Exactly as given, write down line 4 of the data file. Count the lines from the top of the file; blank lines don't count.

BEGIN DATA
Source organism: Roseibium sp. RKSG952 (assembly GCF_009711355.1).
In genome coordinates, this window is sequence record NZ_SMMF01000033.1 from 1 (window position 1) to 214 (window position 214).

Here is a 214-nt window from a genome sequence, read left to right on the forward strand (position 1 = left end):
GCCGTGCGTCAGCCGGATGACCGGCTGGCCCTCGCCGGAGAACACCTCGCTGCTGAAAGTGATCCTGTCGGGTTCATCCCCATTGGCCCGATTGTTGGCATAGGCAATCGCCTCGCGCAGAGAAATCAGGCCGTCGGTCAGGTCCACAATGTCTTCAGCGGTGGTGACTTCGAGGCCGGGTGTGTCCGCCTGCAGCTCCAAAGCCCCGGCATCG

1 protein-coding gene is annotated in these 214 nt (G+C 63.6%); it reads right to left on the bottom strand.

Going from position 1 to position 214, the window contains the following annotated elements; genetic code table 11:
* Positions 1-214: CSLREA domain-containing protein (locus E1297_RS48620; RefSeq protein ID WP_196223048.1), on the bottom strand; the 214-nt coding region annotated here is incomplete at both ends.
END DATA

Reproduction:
GCCGTGCGTCAGCCGGATGACCGGCTGGCCCTCGCCGGAGAACACCTCGCTGCTGAAAGTGATCCTGTCGGGTTCATCCCCATTGGCCCGATTGTTGGCATAGGCAATCGCCTCGCGCAGAGAAATCAGGCCGTCGGTCAGGTCCACAATGTCTTCAGCGGTGGTGACTTCGAGGCCGGGTGTGTCCGCCTGCAGCTCCAAAGCCCCGGCATCG